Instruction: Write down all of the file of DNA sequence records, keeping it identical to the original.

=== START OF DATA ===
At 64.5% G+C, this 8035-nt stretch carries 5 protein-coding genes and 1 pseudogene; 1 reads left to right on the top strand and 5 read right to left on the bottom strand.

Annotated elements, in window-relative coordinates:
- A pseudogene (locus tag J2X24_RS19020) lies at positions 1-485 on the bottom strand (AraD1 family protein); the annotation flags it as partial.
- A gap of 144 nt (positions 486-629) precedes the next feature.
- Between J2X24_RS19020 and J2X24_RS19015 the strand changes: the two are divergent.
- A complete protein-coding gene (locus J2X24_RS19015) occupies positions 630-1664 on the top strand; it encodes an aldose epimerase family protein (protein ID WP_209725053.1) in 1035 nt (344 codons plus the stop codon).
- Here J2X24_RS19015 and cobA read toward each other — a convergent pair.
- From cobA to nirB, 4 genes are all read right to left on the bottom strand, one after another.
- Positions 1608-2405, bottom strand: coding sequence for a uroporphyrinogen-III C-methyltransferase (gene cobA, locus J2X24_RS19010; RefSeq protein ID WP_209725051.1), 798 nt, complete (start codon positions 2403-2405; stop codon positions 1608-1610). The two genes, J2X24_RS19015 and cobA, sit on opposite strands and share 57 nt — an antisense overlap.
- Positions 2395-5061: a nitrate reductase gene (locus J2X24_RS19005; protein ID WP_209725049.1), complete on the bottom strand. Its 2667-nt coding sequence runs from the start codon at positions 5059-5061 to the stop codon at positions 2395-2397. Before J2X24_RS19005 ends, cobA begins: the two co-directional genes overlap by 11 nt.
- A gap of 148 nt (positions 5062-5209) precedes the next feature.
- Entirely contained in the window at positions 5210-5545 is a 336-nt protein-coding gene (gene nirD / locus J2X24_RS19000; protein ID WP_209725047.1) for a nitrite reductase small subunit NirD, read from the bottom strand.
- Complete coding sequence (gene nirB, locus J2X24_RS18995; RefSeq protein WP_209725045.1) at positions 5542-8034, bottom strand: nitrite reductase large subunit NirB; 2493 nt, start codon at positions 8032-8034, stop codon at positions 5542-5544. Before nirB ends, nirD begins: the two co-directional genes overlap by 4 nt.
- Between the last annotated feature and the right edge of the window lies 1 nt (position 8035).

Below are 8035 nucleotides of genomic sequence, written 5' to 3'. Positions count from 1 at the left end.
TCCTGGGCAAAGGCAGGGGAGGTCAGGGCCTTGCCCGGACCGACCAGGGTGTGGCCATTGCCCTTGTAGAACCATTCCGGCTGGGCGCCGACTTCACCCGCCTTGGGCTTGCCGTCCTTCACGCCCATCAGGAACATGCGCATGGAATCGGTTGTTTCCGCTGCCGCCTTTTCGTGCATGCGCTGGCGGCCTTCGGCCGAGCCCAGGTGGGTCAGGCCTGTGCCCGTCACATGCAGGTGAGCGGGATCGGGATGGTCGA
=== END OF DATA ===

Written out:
At 64.5% G+C, this 8035-nt stretch carries 5 protein-coding genes and 1 pseudogene; 1 reads left to right on the top strand and 5 read right to left on the bottom strand.

Annotated elements, in window-relative coordinates:
- A pseudogene (locus tag J2X24_RS19020) lies at positions 1-485 on the bottom strand (AraD1 family protein); the annotation flags it as partial.
- A gap of 144 nt (positions 486-629) precedes the next feature.
- Between J2X24_RS19020 and J2X24_RS19015 the strand changes: the two are divergent.
- A complete protein-coding gene (locus J2X24_RS19015) occupies positions 630-1664 on the top strand; it encodes an aldose epimerase family protein (protein ID WP_209725053.1) in 1035 nt (344 codons plus the stop codon).
- Here J2X24_RS19015 and cobA read toward each other — a convergent pair.
- From cobA to nirB, 4 genes are all read right to left on the bottom strand, one after another.
- Positions 1608-2405, bottom strand: coding sequence for a uroporphyrinogen-III C-methyltransferase (gene cobA, locus J2X24_RS19010; RefSeq protein ID WP_209725051.1), 798 nt, complete (start codon positions 2403-2405; stop codon positions 1608-1610). The two genes, J2X24_RS19015 and cobA, sit on opposite strands and share 57 nt — an antisense overlap.
- Positions 2395-5061: a nitrate reductase gene (locus J2X24_RS19005; protein ID WP_209725049.1), complete on the bottom strand. Its 2667-nt coding sequence runs from the start codon at positions 5059-5061 to the stop codon at positions 2395-2397. Before J2X24_RS19005 ends, cobA begins: the two co-directional genes overlap by 11 nt.
- A gap of 148 nt (positions 5062-5209) precedes the next feature.
- Entirely contained in the window at positions 5210-5545 is a 336-nt protein-coding gene (gene nirD / locus J2X24_RS19000; protein ID WP_209725047.1) for a nitrite reductase small subunit NirD, read from the bottom strand.
- Complete coding sequence (gene nirB, locus J2X24_RS18995; RefSeq protein WP_209725045.1) at positions 5542-8034, bottom strand: nitrite reductase large subunit NirB; 2493 nt, start codon at positions 8032-8034, stop codon at positions 5542-5544. Before nirB ends, nirD begins: the two co-directional genes overlap by 4 nt.
- Between the last annotated feature and the right edge of the window lies 1 nt (position 8035).

Below are 8035 nucleotides of genomic sequence, written 5' to 3'. Positions count from 1 at the left end.
TCCTGGGCAAAGGCAGGGGAGGTCAGGGCCTTGCCCGGACCGACCAGGGTGTGGCCATTGCCCTTGTAGAACCATTCCGGCTGGGCGCCGACTTCACCCGCCTTGGGCTTGCCGTCCTTCACGCCCATCAGGAACATGCGCATGGAATCGGTTGTTTCCGCTGCCGCCTTTTCGTGCATGCGCTGGCGGCCTTCGGCCGAGCCCAGGTGGGTCAGGCCTGTGCCCGTCACATGCAGGTGAGCGGGATCGGGATGGTCGA